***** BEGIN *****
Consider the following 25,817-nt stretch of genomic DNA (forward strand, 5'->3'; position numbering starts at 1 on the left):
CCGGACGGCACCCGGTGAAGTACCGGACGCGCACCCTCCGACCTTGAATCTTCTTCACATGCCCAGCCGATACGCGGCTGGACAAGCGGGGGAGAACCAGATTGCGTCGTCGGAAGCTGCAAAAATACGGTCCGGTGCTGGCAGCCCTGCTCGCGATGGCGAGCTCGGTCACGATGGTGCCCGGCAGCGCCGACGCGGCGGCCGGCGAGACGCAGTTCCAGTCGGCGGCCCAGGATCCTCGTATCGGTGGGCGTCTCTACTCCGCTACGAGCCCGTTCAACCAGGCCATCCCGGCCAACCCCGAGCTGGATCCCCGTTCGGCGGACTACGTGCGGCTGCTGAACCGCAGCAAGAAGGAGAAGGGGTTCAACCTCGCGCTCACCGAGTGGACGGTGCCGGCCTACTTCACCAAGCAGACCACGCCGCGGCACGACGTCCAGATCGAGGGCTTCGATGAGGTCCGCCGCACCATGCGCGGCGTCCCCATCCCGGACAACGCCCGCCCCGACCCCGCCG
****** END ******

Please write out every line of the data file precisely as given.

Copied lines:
Consider the following 25,817-nt stretch of genomic DNA (forward strand, 5'->3'; position numbering starts at 1 on the left):
CCGGACGGCACCCGGTGAAGTACCGGACGCGCACCCTCCGACCTTGAATCTTCTTCACATGCCCAGCCGATACGCGGCTGGACAAGCGGGGGAGAACCAGATTGCGTCGTCGGAAGCTGCAAAAATACGGTCCGGTGCTGGCAGCCCTGCTCGCGATGGCGAGCTCGGTCACGATGGTGCCCGGCAGCGCCGACGCGGCGGCCGGCGAGACGCAGTTCCAGTCGGCGGCCCAGGATCCTCGTATCGGTGGGCGTCTCTACTCCGCTACGAGCCCGTTCAACCAGGCCATCCCGGCCAACCCCGAGCTGGATCCCCGTTCGGCGGACTACGTGCGGCTGCTGAACCGCAGCAAGAAGGAGAAGGGGTTCAACCTCGCGCTCACCGAGTGGACGGTGCCGGCCTACTTCACCAAGCAGACCACGCCGCGGCACGACGTCCAGATCGAGGGCTTCGATGAGGTCCGCCGCACCATGCGCGGCGTCCCCATCCCGGACAACGCCCGCCCCGACCCCGCCG